Review: My Stepmother is an Alien (1988)
1988's My Stepmother is an Alien is a very strange movie that could only have been made in the 1980s. Part lusty sex comedy, part sincere family tale, it never really figures out what it wants to be. Its greatest success, and the reason to view the movie all these years later, is for the powerhouse performance from Kim Basinger. Coming just two years after her steamy, career-making turn in 9 1/2 Weeks, this movie takes a pretty big risk on Basinger, who must not only look stunning, but also be funny. Her comedic skills were not a known quantity in 1988, but lucky for us, she's hilarious. Playing up the fish-out-of-water (or alien-out-of-space) theme perfectly, Basinger soars as an intergalactic being who must convince a physicist to share his research with her so she can save her cosmic home. As she mingles at parties and tries to fit in with customs that are totally new to her, she's discovering everything for the first time with wonder and confusion. The 1990s sitcom 3rd Rock from the Sun would mine the same comedic goldmine, but one has to wonder how influential Basinger's turn was on everything that came afterward.
Unfortunately, Basinger showcase aside, the movie doesn't quite come together like it should. I've read that this film has as many as ten screenwriters (most of them uncredited) and had been floating around Hollywood since at least 1981, when it was much more of a horror movie than a comedy. Dan Aykroyd is here, four years after Ghostbusters, but why cast him as the lovable-but-oafish everyman dad when the Saturday Night Live alumni built his reputation on comedy? In this film, he's the straight man to Basinger's over-the-top performance and feels miscast. Similarly, Alyson Hannigan (American Pie) makes her debut as Aykroyd's 13-year-old daughter who must wrestle with the revelation that this woman wooing her dad eats batteries and has super powers. At times, the father/daughter relationship seems really warm and fun, but the horror/thriller roots keep poking through all the fun as nobody really believes her when she shares her suspicions, bringing drama instead of comedy. The movie does things that make no sense, and characters can behave completely differently from scene to scene. I also have to mention the movie's inexplicable obsession with silver screen comedian Jimmy Durante. The Durante references are numerous, with two entire musical numbers featured in the film--one courtesy of Durante himself via Aykroyd's VHS collection, and another from Aykroyd and Basinger, who channel the vaudeville icon. Post credits, it's Durante who bids us farewell! Odd. Cool, but odd.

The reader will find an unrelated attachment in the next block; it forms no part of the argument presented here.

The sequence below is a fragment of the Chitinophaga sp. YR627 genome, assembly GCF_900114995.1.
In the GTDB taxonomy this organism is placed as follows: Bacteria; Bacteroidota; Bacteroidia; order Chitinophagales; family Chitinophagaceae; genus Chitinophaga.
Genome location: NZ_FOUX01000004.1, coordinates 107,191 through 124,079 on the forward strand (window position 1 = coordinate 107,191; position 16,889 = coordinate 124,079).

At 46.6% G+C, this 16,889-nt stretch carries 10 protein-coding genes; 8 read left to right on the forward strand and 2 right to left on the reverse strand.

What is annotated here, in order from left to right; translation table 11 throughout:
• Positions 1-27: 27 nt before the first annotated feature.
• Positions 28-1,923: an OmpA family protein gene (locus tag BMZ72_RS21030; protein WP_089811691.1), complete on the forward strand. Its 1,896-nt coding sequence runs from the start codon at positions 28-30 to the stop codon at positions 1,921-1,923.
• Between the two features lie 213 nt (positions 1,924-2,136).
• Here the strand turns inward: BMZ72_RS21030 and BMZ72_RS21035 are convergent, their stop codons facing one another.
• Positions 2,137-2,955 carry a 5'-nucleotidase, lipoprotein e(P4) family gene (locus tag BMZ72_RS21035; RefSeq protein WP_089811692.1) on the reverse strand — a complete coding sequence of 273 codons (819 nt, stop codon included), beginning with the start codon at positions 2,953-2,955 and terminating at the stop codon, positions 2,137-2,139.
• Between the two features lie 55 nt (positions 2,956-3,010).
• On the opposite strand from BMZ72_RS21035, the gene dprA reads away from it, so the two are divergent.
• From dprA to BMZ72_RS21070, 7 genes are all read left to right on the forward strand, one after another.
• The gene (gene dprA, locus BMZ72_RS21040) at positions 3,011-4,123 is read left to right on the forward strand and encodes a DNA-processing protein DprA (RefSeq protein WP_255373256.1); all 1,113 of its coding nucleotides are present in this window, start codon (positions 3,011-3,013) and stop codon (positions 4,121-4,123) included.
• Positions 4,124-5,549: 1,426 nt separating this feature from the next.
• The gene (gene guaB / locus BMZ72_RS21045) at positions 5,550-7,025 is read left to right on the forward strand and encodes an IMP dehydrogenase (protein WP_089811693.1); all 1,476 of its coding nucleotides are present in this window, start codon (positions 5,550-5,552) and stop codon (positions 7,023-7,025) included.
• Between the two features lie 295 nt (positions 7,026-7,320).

At least it's beautiful to look at. The film is slick, and the numerous special effects shots from legendary FX guru John Dykstra hold up even by today's standards. All of the $19 million budget mostly ends up on screen (the movie would fail to earn its budget back in theaters, grossing less than 14 million upon its release). Pop culture aficionados will also enjoy seeing early performances from Juliette Lewis, a tiny Seth Green (Hannigan and Green would play romantic interests a decade later on TV's Buffy the Vampire Slayer as Willow and Oz), and an early film role for another SNL cast member, Jon Lovitz (The Critic). Keen-eared listeners will recognize the voice of Harry Shearer, who literally phones in as Carl Sagan. This is also the final screen appearance as Ann Prentiss, sister of Paula Prentiss, who was married to this film's director, Richard Benjamin. Ann Prentiss would end up in jail for assault, where she would attempt to hire someone to kill Richard Benjamin and her own father. But that bizarre story is a tale for another time...
Arrow Video has given the film a brand new 2K scan from the original camera negative, and the end result is appropriately gorgeous. The disc also includes a commentary by critic Bryan Reesman as well as a new Ballyhoo-produced conversation with director Richard Benjamin, who discusses the origins of the screenplay, the unconventional way it was presented to him, and how blatantly sexy the film is, noting that he's not sure that a PG-13 film today would be allowed to include so much skin and adult themes. The interview runs about 14 minutes. Also included is a 20-page booklet that includes an essay by Amanda Reyes titled "A Family That is Out of This World: The Changing Face of Family in My Stepmother is an Alien," which details how movies like this one, Three Men and a Baby, Pretty in Pink, and She's Out of This World were presenting new family dynamics like divorce, alcoholism, etc. There's a reversible art wrap for this loaded Blu-ray release, as well.
My Stepmother is An Alien is a mostly-generic eighties family comedy that's made memorable by a heaping dose of sex appeal, courtesy of Kim Basinger, who delivers one of her most memorable performances by fully embracing her comedy instincts, which are excellent. Seriously, Kim Basinger's Jimmy Durante impression from this film is one of the best things ever, and comes completely out of the blue. "Ha-cha-cha-cha!" Fans of this video store staple will find much to love about the new Blu-ray release from Arrow Video, which provides an appropriately-attractive package that's hard to resist.